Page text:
loading test; AV > 0.8: average MPV attained against absolute loads common to pre- and post-test that were lifted faster than 0.80 m·s
1
;
AV < 0.8: average MPV attained against absolute loads common to pre- and post-test that were lifted slower than 0.80 m·s
1
.
Intra-group significant differences from pre- to post-training: *P< 0.05, **P< 0.01, ***P< 0.001.
Inter-group significant differences at post-training: P< 0.05, P< 0.01.
Movement velocity in resistance training 777
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and that strength gains were mainly due to the
distinct training velocities.
Following training, MaxV showed significantly
(P <0.05) greater improvements than HalfV for 1RM
(18.2 vs. 9.7%), AV (20.8 vs. 10.0%), AV >0.8 (11.5
vs. 4.5%) and AV <0.8 (36.2 vs. 17.3%), with all ESs
being superior for MaxV compared to HalfV training
(Table II). The fact that both groups obtained the
greatest improvement against AV <0.8, i.e. loads lifted
at mean concentric velocities <0.80 m·s
1
which were
those used in training, is in agreement with the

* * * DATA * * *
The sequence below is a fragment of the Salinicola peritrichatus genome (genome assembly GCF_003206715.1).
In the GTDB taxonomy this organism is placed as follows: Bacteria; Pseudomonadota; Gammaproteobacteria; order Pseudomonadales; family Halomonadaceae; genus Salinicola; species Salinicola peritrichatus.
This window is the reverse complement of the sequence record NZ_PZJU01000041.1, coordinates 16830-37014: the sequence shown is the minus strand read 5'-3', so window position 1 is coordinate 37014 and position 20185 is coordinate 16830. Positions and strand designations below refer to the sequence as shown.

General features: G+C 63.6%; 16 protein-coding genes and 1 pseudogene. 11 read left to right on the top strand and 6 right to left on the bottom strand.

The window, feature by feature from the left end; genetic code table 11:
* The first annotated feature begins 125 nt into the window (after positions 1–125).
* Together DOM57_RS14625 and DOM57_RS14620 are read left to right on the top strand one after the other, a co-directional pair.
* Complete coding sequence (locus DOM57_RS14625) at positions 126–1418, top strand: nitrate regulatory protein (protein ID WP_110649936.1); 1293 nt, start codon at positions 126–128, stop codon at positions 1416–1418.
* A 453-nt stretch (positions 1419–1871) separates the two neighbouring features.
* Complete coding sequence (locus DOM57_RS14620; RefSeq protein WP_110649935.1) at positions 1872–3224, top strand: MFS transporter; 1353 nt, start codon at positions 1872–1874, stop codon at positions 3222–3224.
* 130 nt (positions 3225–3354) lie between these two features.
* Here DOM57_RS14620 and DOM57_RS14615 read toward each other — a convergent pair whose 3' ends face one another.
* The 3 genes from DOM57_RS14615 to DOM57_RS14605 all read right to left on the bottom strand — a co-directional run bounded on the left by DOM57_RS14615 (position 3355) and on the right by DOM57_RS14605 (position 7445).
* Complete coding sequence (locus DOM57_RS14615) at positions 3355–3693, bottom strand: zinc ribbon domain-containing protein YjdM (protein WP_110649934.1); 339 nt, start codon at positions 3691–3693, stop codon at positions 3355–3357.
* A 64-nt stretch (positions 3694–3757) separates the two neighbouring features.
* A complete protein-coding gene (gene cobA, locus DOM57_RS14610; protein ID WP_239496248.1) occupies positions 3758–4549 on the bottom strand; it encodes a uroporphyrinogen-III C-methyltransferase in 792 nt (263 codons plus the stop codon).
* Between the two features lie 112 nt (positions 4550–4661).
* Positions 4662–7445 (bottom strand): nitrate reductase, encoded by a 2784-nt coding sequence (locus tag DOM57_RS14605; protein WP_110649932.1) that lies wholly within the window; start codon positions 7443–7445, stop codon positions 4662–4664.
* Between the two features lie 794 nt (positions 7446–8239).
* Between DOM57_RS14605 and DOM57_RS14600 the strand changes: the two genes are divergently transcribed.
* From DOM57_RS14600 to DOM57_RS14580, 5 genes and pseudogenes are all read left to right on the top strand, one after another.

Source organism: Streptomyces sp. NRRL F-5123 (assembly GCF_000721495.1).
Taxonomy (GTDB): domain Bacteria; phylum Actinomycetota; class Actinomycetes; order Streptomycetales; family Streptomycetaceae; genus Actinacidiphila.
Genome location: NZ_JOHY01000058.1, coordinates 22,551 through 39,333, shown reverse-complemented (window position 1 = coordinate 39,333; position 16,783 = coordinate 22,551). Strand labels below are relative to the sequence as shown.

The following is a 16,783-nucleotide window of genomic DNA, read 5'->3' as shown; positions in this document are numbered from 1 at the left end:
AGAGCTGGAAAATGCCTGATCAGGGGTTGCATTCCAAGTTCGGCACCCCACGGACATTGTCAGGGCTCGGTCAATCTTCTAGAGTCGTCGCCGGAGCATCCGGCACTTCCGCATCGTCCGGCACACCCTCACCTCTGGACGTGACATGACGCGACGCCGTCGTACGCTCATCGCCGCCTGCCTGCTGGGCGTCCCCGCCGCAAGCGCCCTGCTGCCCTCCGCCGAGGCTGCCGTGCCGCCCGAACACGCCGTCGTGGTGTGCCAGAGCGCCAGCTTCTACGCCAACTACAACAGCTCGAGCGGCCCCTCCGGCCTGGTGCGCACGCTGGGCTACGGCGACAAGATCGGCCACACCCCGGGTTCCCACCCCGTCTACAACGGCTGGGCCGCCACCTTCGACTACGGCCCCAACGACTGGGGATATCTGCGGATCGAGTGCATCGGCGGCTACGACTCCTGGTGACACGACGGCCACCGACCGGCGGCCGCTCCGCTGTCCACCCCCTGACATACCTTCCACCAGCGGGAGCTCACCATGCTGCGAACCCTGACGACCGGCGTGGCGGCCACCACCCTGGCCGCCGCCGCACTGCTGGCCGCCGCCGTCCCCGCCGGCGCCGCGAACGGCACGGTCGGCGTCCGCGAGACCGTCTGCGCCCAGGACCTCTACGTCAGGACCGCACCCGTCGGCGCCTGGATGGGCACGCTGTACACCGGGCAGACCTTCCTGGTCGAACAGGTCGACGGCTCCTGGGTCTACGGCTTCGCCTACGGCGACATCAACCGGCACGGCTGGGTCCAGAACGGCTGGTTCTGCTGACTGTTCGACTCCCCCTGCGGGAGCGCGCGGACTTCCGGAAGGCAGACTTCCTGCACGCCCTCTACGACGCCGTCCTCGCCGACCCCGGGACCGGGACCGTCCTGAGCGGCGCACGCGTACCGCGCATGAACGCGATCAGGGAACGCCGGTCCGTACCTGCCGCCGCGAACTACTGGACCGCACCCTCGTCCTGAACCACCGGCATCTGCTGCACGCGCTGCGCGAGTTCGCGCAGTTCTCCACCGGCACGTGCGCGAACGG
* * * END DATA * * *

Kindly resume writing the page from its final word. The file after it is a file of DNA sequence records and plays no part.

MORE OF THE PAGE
velocity-specificity principle and supports previous
research (Kanehisa & Miyashita, 1983).
Previous isoinertial research comparing the effects
of fastvs. slowtraining velocities on strength
gains is not conclusive. Some studies found greater
strength gains when performing the repetitions at
fast velocities (Ingebrigtsen et al., 2009; Jones et al.,
1999; Munn et al., 2005), while others did not find
differences between the fastand slowtraining
groups (Fielding et al., 2002; Morrissey et al., 1998;
Pereira & Gomes, 2007; Young & Bilby, 1993). This
discrepancy is likely to be influenced by the meth-
odological inconsistencies affecting most of the
research on this topic already outlined in the intro-
duction. A plausible explanation to why several
studies did not find superior strength gains when
lifting loads faster may be that in those studies, repe-
titions were performed to muscle failure (Fielding
et al., 2002; Ingebrigtsen et al., 2009; Jones et al.,
1999; Morrissey et al., 1998; Munn et al., 2005;
Pereira & Gomes, 2007; Young & Bilby, 1993).
When such exhaustive efforts are performed, repeti-
tion velocity progressively and unintentionally
decreases (Sánchez-Medina & González-Badillo,
2011) so that the velocities in the last repetitions of
each set become very similar between the fastand
slowgroups, therefore tending to equalise the over-
all training velocity (Cronin, McNair, & Marshall,
2001; Jones et al., 1999). Furthermore, it has been
recently demonstrated that training with a low load